Model 3

Tesla’s new Lane Departure Avoidance feature will steer owners out of harms way even without Autopilot

Tesla Lane Departure Warning, corrective steering feature. | Image: Tesla

Tesla has introduced two new active lane monitoring features designed to help prevent drivers from unintentionally leaving their lane of travel as part of its safety-first mission to reduce vehicle accidents. The two features, named ‘Lane Departure Avoidance’ and ‘Emergency Lane Departure Avoidance’, are derived from Autopilot, yet work while it’s not on, and are being rolled out to all Model S, Model 3, and Model X customers worldwide with vehicles built after October 2016.

The Lane Departure Avoidance feature is an extension of Lane Departure Warning and applies corrective steering to keep drivers in their intended travel lane if a departure is sensed without a turn signal. It also monitors whether a driver’s hands are detected on the wheel and sends a series of reminders and alerts if not, similar to the warnings issued to Autopilot users. Additionally, if Traffic Aware Cruise Control is in use and hands are not detected on the wheel, the car will gradually slow down 15 miles below the speed limit or car’s set speed and turn the hazard lights on. The feature is optional and works between 25 and 90 mph.

Emergency Lane Departure Avoidance is automatically enabled and is designed to return a Tesla vehicle back to its original lane if a departure and an imminent collision are detected. The automatic steering will also come into play if the car is nearing the edge of a road. This version of Lane Departure Avoidance is turned on at the beginning of each drive and can only be turned off via the Autopilot Controls menu for single drives.

Tesla’s safety data indicates that these types of features may be effective for preventing accidents when Autopilot is not in use.

A blog post on Tesla’s recent Lane Departure Autopilot security features was published, a copy of which can be found below:

More Advanced Safety for Tesla Owners
The Tesla Team May 2, 2019

While no car can prevent all accidents, we work every day to make them less likely to occur. The massive amount of real-world data gathered from our cars’ eight cameras, 12 ultrasonic sensors, and forward-facing radar, coupled with billions of miles of inputs from real drivers, helps us better understand the patterns to watch out for in the moments before a crash.

As our quarterly safety reports have shown, drivers using Autopilot register fewer accidents per mile than those driving without it. That’s because Autopilot is designed to reduce fatigue by helping drivers stay in their lane, while also ensuring that they keep their hands on the wheel. While lane-keeping and hands-on monitoring can be extremely effective at helping to reduce the likelihood of an accident when Autopilot is in use, we believe that these precautions can also be extremely effective for preventing accidents when Autopilot is not in use.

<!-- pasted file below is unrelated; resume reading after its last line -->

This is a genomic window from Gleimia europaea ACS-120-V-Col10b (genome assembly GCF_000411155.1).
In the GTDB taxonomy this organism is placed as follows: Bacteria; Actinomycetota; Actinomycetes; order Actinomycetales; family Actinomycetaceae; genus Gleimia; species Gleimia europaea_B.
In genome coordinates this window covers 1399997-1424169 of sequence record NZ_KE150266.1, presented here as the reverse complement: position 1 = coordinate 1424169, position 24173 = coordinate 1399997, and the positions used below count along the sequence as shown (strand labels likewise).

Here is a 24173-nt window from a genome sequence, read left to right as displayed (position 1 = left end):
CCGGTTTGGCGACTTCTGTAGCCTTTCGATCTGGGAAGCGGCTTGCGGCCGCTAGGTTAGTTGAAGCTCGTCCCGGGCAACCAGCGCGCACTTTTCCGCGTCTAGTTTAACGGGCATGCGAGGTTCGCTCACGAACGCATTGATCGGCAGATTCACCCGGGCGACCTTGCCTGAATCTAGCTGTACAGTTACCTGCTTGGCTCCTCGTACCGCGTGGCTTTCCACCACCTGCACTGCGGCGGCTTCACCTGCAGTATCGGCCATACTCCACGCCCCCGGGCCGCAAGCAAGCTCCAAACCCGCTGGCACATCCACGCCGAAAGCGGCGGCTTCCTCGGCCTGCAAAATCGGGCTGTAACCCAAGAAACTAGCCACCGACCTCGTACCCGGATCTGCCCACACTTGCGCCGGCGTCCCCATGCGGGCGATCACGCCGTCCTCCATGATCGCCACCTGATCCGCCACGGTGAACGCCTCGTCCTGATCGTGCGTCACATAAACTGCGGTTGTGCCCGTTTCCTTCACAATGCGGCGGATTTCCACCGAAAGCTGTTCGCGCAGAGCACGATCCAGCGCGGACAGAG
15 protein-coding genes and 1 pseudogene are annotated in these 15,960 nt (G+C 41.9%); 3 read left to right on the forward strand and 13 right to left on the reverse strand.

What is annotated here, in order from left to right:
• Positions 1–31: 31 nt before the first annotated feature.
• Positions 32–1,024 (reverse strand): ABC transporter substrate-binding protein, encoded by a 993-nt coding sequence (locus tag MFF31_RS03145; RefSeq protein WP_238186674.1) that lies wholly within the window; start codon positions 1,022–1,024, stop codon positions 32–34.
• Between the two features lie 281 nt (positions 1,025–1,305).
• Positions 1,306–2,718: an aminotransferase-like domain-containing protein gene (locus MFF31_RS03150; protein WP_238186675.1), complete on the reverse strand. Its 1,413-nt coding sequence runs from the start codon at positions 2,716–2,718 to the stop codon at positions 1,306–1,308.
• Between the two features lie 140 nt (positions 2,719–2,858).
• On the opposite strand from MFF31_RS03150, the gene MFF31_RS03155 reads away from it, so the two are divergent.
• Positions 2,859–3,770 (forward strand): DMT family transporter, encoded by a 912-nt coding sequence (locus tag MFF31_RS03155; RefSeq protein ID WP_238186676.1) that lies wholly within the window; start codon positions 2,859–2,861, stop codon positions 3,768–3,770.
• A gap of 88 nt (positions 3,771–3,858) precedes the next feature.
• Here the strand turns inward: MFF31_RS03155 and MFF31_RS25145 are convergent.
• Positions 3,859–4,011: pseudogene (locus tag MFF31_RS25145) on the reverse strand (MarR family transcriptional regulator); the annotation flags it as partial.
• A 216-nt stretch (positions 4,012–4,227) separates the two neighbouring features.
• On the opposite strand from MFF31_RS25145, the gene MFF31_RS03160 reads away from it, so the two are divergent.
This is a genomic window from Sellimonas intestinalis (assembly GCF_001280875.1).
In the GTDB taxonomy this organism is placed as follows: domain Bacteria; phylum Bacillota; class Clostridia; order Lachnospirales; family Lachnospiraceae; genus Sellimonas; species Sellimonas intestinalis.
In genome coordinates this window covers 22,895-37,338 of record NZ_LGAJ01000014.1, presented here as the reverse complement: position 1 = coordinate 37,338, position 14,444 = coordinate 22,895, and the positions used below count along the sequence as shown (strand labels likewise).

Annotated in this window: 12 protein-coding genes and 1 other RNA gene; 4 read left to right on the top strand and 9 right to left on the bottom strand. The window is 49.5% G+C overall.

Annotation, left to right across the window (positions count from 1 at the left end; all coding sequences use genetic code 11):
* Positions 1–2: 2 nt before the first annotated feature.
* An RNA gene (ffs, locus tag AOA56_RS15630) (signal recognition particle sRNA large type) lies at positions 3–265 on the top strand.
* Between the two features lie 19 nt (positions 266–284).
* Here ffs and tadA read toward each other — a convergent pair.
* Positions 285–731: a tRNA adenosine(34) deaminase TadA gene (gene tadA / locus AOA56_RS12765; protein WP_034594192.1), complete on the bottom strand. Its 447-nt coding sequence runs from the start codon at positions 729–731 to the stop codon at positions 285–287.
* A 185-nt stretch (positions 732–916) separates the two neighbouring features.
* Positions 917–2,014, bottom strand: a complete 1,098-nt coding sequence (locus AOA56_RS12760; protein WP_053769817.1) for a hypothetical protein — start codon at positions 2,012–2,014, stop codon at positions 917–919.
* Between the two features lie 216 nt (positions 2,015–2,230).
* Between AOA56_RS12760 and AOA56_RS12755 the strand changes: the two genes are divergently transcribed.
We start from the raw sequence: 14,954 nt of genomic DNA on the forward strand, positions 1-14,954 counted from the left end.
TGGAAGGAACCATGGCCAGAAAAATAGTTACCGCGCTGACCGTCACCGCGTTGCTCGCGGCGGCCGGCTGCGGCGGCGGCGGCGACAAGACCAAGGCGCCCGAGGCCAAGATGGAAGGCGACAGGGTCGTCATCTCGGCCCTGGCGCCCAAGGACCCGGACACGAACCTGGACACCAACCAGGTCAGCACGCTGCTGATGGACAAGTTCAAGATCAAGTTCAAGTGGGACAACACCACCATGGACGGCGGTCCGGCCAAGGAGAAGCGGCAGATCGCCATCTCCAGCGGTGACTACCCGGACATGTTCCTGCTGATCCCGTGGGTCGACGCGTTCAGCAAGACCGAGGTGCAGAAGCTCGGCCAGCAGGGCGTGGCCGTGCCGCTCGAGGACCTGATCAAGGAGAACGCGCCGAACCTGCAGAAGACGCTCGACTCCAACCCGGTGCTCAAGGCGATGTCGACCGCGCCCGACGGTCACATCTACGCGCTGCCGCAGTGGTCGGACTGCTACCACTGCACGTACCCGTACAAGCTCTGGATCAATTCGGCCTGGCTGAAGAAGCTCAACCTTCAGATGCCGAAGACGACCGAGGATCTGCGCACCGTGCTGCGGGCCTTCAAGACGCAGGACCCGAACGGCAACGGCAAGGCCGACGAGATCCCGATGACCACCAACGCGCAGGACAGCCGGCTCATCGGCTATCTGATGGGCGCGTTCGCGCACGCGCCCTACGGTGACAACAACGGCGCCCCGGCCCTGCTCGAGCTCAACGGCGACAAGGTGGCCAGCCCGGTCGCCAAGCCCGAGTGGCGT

Today, we’re introducing two new safety features designed to help prevent drivers from inadvertently departing their lane, which our data shows is a common cause of accidents when Autopilot is not in use. These new features – Lane Departure Avoidance and Emergency Lane Departure Avoidance – help drivers stay engaged and in their lane in order to avoid collisions.

Lane Departure Avoidance

Lane Departure Avoidance lets a driver elect to have corrective steering applied in order to keep them in their intended lane. When the feature is in use and a driver is departing a lane without their turn signal on, the car will also check to see whether a driver’s hands are on the wheel. If a driver’s hands are not detected on the wheel, the driver will receive a series of hands-on reminders and alerts, similar to the ones that our cars provide to customers who use Autopilot. If a drivers’ hands are repeatedly not detected on the wheel when Traffic Aware Cruise Control is in use, their car will gradually slow down to 15 miles below the speed limit or below the car’s set speed, and turn its hazard lights on.

This feature can be turned on or off, and works at speeds between 25 and 90 mph. It is an extension of Lane Departure Warning, which already warns drivers through a steering wheel vibration if they begin to drift out of their lane without their turn signal engaged.

Emergency Lane Departure Avoidance

Emergency Lane Departure Avoidance is designed to steer a Tesla vehicle back into the driving lane if our system detects that it is departing its lane and there could be a collision, or if the car is close to the edge of the road. This feature will automatically be enabled at the beginning of every drive, but can be turned off for a single drive by going to the Autopilot Controls menu.

At Tesla, improving safety is our primary goal, even after a customer purchases their car. That’s why we’re introducing these features beginning today via a free over-the-air software update, starting with Model 3 owners and gradually expanding to all cars that were built after October 2016. This is just another way that we are helping to protect Tesla drivers and passengers, and others on the road, every day.

Tesla’s new Lane Departure Avoidance feature will steer owners out of harms way even without Autopilot
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